Professional Rabble Rouser and Online Activist
Claudia Corrigan D’Arcy has been online and involved in the adoption community since early in 2001. She originally began independently researching adoption issues in preparation of the successful search and reunion with her own son, Max, whom was placed for adoption in 1987.
Growing Online as a Birthmother
From humble beginnings on the now defunct Adoption Cafe and MSN Group Adoption Message boards, her knowledge of adoption and the internet grew together. From forums, to blogs, to the rise in social networking, Claudia has continued to see the internet as a powerful tool that allows isolated communities to find each other and, most importantly, find their voices and be heard. She has become a forerunner in the use of social networking for the online adoption community.
Musings of the Lame has become a much needed road map for many mothers who relinquished, adoptees who long to be heard, and adoptive parents who seek understanding.
Adoption to Corporations and Back to Adoption Again
Professionally, her work with the adoption community lead her to a career as a corporate blogger and SEO copywriter. Her writings have been published under many pen names.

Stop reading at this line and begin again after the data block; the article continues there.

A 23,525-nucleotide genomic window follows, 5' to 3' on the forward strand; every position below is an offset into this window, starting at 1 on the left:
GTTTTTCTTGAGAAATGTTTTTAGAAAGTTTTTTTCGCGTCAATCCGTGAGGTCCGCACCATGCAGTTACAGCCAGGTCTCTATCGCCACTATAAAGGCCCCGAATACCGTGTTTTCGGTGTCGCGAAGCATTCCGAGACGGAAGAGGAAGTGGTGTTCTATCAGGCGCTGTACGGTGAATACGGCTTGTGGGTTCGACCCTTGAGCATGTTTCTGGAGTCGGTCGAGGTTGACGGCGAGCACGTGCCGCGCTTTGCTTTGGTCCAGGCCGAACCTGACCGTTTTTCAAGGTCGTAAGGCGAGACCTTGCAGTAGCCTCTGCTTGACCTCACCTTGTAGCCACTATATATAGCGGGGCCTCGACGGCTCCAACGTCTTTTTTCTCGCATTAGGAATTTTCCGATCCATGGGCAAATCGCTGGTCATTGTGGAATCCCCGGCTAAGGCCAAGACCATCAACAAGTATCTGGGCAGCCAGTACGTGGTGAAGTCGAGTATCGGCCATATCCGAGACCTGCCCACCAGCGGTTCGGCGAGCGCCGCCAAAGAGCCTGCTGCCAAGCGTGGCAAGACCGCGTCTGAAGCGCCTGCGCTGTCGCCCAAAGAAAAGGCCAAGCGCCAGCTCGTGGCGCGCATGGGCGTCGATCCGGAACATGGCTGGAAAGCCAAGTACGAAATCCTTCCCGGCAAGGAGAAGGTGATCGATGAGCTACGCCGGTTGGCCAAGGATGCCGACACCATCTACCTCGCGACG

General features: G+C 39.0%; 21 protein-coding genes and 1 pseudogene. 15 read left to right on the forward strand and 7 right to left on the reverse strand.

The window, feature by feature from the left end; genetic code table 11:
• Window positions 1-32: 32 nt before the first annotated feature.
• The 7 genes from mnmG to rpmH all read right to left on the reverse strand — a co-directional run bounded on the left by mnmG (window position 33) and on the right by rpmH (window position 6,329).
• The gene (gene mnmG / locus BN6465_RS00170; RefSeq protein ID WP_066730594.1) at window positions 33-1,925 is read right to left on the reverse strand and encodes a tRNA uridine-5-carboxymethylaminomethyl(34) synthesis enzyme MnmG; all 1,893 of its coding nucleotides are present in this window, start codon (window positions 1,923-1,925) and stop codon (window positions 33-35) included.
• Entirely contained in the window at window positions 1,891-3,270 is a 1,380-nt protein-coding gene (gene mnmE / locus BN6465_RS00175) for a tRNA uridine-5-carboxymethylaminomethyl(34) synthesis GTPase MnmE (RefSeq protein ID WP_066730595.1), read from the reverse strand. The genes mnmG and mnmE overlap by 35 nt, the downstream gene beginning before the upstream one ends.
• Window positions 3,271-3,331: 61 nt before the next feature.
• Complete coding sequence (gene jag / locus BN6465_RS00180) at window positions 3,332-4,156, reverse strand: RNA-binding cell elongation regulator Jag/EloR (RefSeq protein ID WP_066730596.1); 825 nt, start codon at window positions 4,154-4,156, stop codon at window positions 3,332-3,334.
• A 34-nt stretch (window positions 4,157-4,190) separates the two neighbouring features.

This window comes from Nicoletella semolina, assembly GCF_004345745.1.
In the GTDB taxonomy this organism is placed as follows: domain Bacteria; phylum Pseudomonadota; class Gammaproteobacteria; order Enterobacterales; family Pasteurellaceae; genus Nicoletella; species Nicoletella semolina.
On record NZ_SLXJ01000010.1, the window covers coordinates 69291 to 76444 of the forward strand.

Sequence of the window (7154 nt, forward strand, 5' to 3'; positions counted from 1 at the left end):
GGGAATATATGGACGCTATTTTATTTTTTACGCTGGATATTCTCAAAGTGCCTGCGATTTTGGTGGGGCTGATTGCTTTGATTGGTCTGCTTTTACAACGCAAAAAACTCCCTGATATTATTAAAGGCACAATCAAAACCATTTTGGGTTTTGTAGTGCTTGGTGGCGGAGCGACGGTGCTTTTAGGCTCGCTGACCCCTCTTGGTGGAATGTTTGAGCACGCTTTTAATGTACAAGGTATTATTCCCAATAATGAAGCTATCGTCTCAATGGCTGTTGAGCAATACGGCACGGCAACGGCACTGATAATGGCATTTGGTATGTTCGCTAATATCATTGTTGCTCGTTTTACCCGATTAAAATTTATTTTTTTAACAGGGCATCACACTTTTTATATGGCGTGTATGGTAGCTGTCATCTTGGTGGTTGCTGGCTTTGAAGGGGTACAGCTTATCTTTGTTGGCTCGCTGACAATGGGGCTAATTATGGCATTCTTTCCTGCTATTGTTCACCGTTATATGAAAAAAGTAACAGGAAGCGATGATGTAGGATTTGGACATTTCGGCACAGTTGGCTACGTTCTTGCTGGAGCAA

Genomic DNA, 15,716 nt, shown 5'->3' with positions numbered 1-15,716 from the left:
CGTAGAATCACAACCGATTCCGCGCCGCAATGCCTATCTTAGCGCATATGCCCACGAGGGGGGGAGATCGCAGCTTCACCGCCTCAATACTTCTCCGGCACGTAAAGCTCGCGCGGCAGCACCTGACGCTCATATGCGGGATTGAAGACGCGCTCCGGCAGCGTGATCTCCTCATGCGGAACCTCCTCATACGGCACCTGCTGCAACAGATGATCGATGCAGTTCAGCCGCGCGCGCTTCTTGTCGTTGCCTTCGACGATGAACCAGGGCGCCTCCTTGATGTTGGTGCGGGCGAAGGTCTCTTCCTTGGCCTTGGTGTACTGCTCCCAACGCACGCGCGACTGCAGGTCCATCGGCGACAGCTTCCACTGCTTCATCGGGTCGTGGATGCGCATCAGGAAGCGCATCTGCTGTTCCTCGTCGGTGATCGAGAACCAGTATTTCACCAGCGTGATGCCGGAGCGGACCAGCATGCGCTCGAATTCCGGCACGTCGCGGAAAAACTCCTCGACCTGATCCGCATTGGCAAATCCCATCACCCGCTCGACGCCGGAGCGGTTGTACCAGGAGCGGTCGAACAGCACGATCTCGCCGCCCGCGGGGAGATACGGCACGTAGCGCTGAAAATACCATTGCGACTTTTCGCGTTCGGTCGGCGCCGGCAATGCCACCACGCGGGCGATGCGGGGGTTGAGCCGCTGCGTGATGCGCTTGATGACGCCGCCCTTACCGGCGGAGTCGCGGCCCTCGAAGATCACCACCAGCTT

She is the former the Director of Social Media at DragonSearch, an internet marketing firm in the Hudson Valley. In July 2012, she left this position to focus full time on the needs of the adoption community and launch her own consulting business with Adopting Social. This life change allows her to practice what she preaches to her clients; follow your passions, be real, and you never know where you might end up.
Indeed, the internet has opened many new doors to adventures for Claudia, both privately and professionally. Hence, why the ROI of social media is not something that can be measured.
The Journey Cannot Be Measured
Since becoming active, Claudia also initiated a search for her son adopted at birth. She later found and contacted Max directly through MySpace in 2005, long before Facebook became the adoption search tool of choice. After almost 2 years of contact, they met for the first time in March ’07. All four of her children were reunited later the same year.